Michael C. Wilson, PhD

Neurosciences

Dr. Wilson was an internationally recognized scientist and an invaluable HSC faculty member in the Department of Neurosciences. He received his BA in Biology from Hunter College at City University of New York and a Diploma in Epigenetics from University of Edinburgh. He then completed a PhD in Molecular Biology at the University of Zurich and postdoctoral training at Rockefeller University. Prior to his arrival at UNM in 1996, he served as a faculty member at the Research Institute of Scripps Clinic in La Jolla, CA.

Dr. Wilson’s seminal contributions to the field of neuroscience include the identification of SNAP-25, which is a critical component of the neurosecretory machinery for synaptic transmission. Utilizing mouse mutants generated in his laboratory, he provided key observations linking presynaptic machinery for neurotransmitter release with human neurocognitive disorders. The impact of his research was exemplified by multiple publications in top-tier scientific journals that included Science, Nature, Nature Neuroscience, PNAS, and Cell, as well as more than 20 consecutive years of NIH research funding. He served on many grant review panels for national and international research funding agencies.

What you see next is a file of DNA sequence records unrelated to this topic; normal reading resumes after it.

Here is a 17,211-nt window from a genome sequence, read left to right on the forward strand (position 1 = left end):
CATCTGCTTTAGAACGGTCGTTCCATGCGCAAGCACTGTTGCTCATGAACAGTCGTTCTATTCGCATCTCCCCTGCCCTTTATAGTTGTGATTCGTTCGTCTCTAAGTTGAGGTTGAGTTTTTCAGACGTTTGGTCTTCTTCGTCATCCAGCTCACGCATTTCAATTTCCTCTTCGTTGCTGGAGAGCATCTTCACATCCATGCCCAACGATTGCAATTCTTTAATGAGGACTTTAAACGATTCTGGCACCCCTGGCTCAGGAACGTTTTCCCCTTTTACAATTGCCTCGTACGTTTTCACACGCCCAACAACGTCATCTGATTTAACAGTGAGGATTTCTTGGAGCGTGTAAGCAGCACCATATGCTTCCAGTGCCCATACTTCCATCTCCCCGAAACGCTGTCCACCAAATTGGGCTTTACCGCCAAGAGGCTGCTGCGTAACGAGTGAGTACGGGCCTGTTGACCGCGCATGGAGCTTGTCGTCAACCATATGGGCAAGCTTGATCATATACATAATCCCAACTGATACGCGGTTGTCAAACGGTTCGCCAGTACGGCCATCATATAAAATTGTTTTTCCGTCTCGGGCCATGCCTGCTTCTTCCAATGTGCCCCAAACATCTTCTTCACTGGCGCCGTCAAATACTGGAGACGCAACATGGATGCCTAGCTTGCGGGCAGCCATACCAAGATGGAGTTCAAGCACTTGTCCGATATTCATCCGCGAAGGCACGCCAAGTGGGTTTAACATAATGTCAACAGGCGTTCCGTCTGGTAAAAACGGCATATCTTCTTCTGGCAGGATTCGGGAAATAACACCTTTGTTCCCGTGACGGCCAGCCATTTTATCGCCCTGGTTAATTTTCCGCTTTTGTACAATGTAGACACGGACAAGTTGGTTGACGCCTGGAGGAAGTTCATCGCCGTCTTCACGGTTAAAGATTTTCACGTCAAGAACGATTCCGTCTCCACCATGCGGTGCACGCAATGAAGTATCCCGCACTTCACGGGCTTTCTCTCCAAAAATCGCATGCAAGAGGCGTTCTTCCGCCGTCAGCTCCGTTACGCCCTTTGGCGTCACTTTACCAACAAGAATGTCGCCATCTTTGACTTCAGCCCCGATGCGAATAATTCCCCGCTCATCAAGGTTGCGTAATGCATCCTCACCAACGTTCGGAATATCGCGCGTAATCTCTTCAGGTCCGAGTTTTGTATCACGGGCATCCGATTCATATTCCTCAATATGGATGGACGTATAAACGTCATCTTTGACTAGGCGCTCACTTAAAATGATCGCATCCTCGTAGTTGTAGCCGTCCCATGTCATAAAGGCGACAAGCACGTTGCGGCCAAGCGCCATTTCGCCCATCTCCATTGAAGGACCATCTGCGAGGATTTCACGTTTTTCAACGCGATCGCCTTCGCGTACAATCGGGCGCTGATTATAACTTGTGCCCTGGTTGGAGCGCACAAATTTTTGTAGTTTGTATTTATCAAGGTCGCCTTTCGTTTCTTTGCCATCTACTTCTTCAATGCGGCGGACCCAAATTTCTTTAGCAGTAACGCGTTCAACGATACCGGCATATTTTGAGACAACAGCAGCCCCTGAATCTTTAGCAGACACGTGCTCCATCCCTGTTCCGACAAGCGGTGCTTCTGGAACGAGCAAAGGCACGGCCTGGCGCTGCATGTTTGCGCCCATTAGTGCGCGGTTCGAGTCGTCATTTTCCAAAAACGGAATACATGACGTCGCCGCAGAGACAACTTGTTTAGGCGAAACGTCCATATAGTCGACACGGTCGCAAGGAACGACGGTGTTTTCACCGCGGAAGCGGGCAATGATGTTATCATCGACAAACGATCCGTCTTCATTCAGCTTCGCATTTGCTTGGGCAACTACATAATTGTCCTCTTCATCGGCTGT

Dr. Wilson trained numerous postdoctoral fellows and graduate students at the HSC in the fields of neurogenetics and molecular neurosciences, and was highly regarded as an exceptional tutor for medical students in the basic neurosciences. He was recipient of the Earl Walker Award for outstanding research in neurosciences conducted at UNM. In addition to his exceptional research, Dr. Wilson’s contributions to HSC include service on the SOM-Research Allocations (Chair), HSC-Science Advisory, and SOM-MD/PhD program steering committees.

Dr. Wilson passed away peacefully on Nov. 14, 2014. His enthusiasm and love of science inspired innumerable students and colleagues alike. He will be truly missed.

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Tom and I were Pathology Residents and eventually co-Chief Residents at the University of Pennsylvania (from 1983-1988). During that time, we found ourselves doing post-doctoral research in adjacent labs and sharing the joys, failures and apprehensions those experiences brought. He was extremely bright and loved doing bench science but ultimately realized his interests lay closer to clinically relevant, translational research and service. As a person, he was patient, caring, supportive, ethical and intensely loyal. He had a warm and disarming sense of humor. While our jobs and lives moved us apart, I will fondly remember our friendship. I will miss him a great deal.
James S. Malter, MD, Professor and Chairman, Senator Betty and Dr. Andy Andujar Distinguished Chair in Pathology, University of Texas Southwestern Medical Center

Additional Remembrances

I salute you, Michael. I salute your scientific intellect, your love for difficult problems and for questions that go beyond the conventional wisdom. I salute your humour, friendship, hospitality and warmth. I salute your generosity and your contagious happiness. Please continue to fly high in the clear sky of a winter morning. Yours, gipi